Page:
Sundarbans Plantlife

সুন্দরবনের গাছপালা

Nestled between the land and sea in the tropical and sub-tropical regions lies the Sundarbans, the world's largest delta formed by the confluence of the Ganges, Brahmaputra, and Meghna rivers. This unique ecosystem supports a diverse array of plant life, known as mangroves, which thrive in the transitional habitat where sea water and fresh water meet.

The Sundarbans flora is characterized by its resilience and adaptability to the challenging environment. Among the notable species are the majestic Heritiera fomes, which dominates the landscape alongside the vibrant Sonneratia apetala. Visitors can also marvel at the resilient Excoecaria agallocha and the intriguing Ceriops decandra, each contributing to the rich tapestry of plant life in this UNESCO World Heritage Site.

Explore the Sundarbans and discover a botanical paradise unlike any other. From the lush foliage of Gewa (Excoecaria agallocha) to the intricate root systems of Goran (Ceriops decandra), every corner of this forest holds a new wonder waiting to be discovered.

The Sundarbans Reserved Forest can be divided into three distinct areas*:

Sundarbans East

This region is characterized by freshwater environments where Sundri (Heritiera fomes) dominates, along with Gewa (Excoecaria agallocha), Passur (Xylocarpus mekongensis), and Kankra (Bruguiera gymnorrhiza). In areas subject to frequent flooding, Nypa palm (Nypa fruticans) is widespread, while Shingra (Cynometra ramiflora) and Amur (Amoora cucullata) thrive in drier and wetter soils respectively. Goran (Ceriops decandra) is found in more saline areas.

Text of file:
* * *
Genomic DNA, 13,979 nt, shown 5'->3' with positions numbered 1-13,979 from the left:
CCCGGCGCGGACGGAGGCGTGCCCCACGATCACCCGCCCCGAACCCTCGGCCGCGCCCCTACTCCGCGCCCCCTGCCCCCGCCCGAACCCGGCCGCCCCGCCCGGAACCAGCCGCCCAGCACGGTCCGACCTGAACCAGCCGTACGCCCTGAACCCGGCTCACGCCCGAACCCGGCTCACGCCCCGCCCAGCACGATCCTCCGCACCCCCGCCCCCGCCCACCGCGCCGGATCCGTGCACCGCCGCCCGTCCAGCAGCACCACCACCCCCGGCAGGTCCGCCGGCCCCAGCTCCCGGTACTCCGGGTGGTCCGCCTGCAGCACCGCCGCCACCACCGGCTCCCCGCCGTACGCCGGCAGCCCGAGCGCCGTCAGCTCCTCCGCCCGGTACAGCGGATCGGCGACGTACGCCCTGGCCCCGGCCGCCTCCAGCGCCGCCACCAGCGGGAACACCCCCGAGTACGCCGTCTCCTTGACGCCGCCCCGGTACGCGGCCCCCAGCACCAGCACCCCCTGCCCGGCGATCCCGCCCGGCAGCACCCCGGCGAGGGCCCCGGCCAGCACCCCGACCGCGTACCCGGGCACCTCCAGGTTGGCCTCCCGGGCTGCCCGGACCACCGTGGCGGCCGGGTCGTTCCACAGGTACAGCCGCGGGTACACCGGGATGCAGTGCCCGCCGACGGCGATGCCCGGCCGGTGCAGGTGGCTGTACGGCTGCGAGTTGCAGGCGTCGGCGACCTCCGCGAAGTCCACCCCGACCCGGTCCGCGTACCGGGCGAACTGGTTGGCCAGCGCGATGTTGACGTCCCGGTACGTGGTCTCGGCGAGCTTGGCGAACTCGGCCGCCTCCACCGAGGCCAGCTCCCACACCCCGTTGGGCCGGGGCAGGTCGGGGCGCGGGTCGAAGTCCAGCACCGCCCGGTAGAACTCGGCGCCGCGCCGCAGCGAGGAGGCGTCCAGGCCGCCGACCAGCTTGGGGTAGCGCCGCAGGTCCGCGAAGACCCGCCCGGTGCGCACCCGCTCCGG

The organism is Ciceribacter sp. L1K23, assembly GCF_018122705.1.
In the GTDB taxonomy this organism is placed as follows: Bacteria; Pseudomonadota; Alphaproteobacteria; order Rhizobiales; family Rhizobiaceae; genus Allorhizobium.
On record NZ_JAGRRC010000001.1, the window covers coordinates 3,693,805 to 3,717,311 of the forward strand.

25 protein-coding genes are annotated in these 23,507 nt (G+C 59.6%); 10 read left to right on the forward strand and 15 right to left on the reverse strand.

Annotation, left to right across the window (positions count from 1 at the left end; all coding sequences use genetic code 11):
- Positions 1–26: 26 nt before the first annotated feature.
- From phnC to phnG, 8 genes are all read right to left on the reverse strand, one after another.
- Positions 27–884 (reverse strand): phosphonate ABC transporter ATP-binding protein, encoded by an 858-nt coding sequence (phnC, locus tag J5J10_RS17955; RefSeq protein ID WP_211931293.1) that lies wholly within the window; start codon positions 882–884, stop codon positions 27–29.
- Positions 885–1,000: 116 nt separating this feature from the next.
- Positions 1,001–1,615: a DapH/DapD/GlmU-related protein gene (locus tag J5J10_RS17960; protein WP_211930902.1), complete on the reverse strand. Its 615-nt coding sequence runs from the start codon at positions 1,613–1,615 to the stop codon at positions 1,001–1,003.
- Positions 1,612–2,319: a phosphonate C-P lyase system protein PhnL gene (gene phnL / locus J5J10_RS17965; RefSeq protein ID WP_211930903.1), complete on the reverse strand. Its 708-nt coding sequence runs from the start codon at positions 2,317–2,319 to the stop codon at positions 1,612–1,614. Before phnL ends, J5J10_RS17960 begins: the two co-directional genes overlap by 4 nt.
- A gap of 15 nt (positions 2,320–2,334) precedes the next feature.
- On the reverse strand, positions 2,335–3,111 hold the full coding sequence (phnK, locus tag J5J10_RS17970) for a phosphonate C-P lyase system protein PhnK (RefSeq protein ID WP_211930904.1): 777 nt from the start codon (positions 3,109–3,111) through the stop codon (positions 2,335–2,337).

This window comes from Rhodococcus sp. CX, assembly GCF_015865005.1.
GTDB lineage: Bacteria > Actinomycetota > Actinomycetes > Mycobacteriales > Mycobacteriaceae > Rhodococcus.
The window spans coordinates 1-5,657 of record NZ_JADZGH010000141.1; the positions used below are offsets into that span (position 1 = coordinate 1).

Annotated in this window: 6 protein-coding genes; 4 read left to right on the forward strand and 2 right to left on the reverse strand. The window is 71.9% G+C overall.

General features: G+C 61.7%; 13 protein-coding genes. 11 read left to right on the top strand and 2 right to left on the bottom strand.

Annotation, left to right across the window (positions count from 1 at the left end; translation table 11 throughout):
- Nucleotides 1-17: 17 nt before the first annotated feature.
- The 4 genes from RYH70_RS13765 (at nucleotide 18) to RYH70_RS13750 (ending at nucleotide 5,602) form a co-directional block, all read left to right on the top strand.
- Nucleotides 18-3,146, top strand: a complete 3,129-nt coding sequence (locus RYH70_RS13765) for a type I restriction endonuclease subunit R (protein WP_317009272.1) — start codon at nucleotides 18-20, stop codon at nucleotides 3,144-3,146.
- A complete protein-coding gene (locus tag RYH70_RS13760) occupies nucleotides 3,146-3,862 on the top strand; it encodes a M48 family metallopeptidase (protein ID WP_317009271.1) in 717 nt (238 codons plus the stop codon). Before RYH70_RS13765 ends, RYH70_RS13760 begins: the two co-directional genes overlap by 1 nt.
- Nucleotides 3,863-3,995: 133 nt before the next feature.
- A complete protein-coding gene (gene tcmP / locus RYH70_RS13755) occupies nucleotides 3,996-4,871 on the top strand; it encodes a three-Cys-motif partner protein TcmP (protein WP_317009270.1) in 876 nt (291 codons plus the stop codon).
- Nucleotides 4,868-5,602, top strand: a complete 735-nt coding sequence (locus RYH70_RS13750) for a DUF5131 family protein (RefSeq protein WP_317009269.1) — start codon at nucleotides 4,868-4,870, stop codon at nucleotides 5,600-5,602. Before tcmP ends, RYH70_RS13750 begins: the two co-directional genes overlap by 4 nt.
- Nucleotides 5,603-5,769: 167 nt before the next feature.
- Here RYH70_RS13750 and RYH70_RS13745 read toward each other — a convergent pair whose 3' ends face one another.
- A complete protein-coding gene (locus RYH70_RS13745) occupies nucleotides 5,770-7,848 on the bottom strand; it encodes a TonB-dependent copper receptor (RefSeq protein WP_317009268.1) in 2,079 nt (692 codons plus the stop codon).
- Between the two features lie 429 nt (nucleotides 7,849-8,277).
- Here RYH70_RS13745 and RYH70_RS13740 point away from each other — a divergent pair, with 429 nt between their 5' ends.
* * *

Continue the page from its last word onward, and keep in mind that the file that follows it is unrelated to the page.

Sundarbans South

This area experiences significant seasonal variations in salinity levels. Gewa is the dominant species here, often mixed with Sundri. Goran and Passur are frequently found in the understory.

Sundarbans West

Sparse Gewa and dense stands of Goran characterize this region. Discontinuous patches of Hantal palm (Phoenix paludosa) are found on drier ground and riverbanks. Sundri and Gewa are prominent throughout the area, accompanied by Dhundul (Xylocarpus granatum) and Kankra.

Throughout the Sundarbans, you'll find a diverse range of plant species, including grasses and palms like Poresia coaractata, Myriostachya wightiana, Imperata cylindrica, and Phragmites karka. Keora serves as an indicator species for newly accreted mudbanks, crucial for the local wildlife, especially spotted deer (Axis axis).

The forest also features extensive areas of brackish and freshwater marshes, intertidal mudflats, sandflats, sand dunes, and open grasslands, supporting various terrestrial shrubs and trees. The Sundarbans undergoes a succession process, with different plant communities occupying sites over time, gradually evolving into a climax community typical of the climatic zone.

In addition to its botanical wonders, the Sundarbans Reserved Forest is of interest to herbalists and the pharmaceutical industry, offering potential natural products with commercial applications.


Join us and explore the rich plant life of this unique ecosystem.

*Cited from: Rahman, L. M. (n.d.). The Sundarbans: A Unique Wilderness of the World. USDA Forest Service Proceedings RMRS-P-15-VOL-2. 2000.